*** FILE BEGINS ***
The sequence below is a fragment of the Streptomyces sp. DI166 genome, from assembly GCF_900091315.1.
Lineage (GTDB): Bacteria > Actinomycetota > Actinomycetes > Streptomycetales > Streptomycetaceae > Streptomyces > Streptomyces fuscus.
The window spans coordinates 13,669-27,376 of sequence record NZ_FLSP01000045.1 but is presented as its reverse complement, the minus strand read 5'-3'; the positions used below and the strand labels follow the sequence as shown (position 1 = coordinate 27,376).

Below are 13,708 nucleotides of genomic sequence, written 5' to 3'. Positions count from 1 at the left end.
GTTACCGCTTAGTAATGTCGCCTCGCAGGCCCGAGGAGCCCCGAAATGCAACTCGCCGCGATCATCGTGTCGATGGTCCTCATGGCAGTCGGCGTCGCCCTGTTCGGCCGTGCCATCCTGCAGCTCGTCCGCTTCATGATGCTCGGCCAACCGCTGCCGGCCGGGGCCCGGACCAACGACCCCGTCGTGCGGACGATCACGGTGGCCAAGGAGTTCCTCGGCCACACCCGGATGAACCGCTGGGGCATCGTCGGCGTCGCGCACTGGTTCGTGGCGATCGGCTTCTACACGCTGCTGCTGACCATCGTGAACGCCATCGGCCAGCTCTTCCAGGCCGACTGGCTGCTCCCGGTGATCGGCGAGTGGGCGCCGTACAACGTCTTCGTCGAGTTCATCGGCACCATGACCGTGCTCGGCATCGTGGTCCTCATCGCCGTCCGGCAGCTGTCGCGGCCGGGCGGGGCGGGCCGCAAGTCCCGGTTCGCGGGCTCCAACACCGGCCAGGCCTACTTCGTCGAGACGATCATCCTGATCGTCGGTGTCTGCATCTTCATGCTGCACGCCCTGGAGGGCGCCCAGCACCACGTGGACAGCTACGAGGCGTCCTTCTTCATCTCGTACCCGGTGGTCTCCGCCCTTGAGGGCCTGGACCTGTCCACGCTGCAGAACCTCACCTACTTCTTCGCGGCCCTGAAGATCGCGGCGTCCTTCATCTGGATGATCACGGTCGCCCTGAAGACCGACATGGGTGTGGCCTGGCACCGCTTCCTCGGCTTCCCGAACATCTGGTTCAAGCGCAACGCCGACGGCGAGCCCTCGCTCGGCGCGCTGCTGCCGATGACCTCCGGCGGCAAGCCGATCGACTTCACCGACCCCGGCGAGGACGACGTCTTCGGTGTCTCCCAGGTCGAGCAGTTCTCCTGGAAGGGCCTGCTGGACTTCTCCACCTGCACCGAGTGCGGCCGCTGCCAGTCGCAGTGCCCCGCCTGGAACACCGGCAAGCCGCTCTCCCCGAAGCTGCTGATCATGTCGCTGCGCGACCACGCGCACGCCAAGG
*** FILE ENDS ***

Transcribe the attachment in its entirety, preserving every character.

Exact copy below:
The sequence below is a fragment of the Streptomyces sp. DI166 genome, from assembly GCF_900091315.1.
Lineage (GTDB): Bacteria > Actinomycetota > Actinomycetes > Streptomycetales > Streptomycetaceae > Streptomyces > Streptomyces fuscus.
The window spans coordinates 13,669-27,376 of sequence record NZ_FLSP01000045.1 but is presented as its reverse complement, the minus strand read 5'-3'; the positions used below and the strand labels follow the sequence as shown (position 1 = coordinate 27,376).

Below are 13,708 nucleotides of genomic sequence, written 5' to 3'. Positions count from 1 at the left end.
GTTACCGCTTAGTAATGTCGCCTCGCAGGCCCGAGGAGCCCCGAAATGCAACTCGCCGCGATCATCGTGTCGATGGTCCTCATGGCAGTCGGCGTCGCCCTGTTCGGCCGTGCCATCCTGCAGCTCGTCCGCTTCATGATGCTCGGCCAACCGCTGCCGGCCGGGGCCCGGACCAACGACCCCGTCGTGCGGACGATCACGGTGGCCAAGGAGTTCCTCGGCCACACCCGGATGAACCGCTGGGGCATCGTCGGCGTCGCGCACTGGTTCGTGGCGATCGGCTTCTACACGCTGCTGCTGACCATCGTGAACGCCATCGGCCAGCTCTTCCAGGCCGACTGGCTGCTCCCGGTGATCGGCGAGTGGGCGCCGTACAACGTCTTCGTCGAGTTCATCGGCACCATGACCGTGCTCGGCATCGTGGTCCTCATCGCCGTCCGGCAGCTGTCGCGGCCGGGCGGGGCGGGCCGCAAGTCCCGGTTCGCGGGCTCCAACACCGGCCAGGCCTACTTCGTCGAGACGATCATCCTGATCGTCGGTGTCTGCATCTTCATGCTGCACGCCCTGGAGGGCGCCCAGCACCACGTGGACAGCTACGAGGCGTCCTTCTTCATCTCGTACCCGGTGGTCTCCGCCCTTGAGGGCCTGGACCTGTCCACGCTGCAGAACCTCACCTACTTCTTCGCGGCCCTGAAGATCGCGGCGTCCTTCATCTGGATGATCACGGTCGCCCTGAAGACCGACATGGGTGTGGCCTGGCACCGCTTCCTCGGCTTCCCGAACATCTGGTTCAAGCGCAACGCCGACGGCGAGCCCTCGCTCGGCGCGCTGCTGCCGATGACCTCCGGCGGCAAGCCGATCGACTTCACCGACCCCGGCGAGGACGACGTCTTCGGTGTCTCCCAGGTCGAGCAGTTCTCCTGGAAGGGCCTGCTGGACTTCTCCACCTGCACCGAGTGCGGCCGCTGCCAGTCGCAGTGCCCCGCCTGGAACACCGGCAAGCCGCTCTCCCCGAAGCTGCTGATCATGTCGCTGCGCGACCACGCGCACGCCAAGG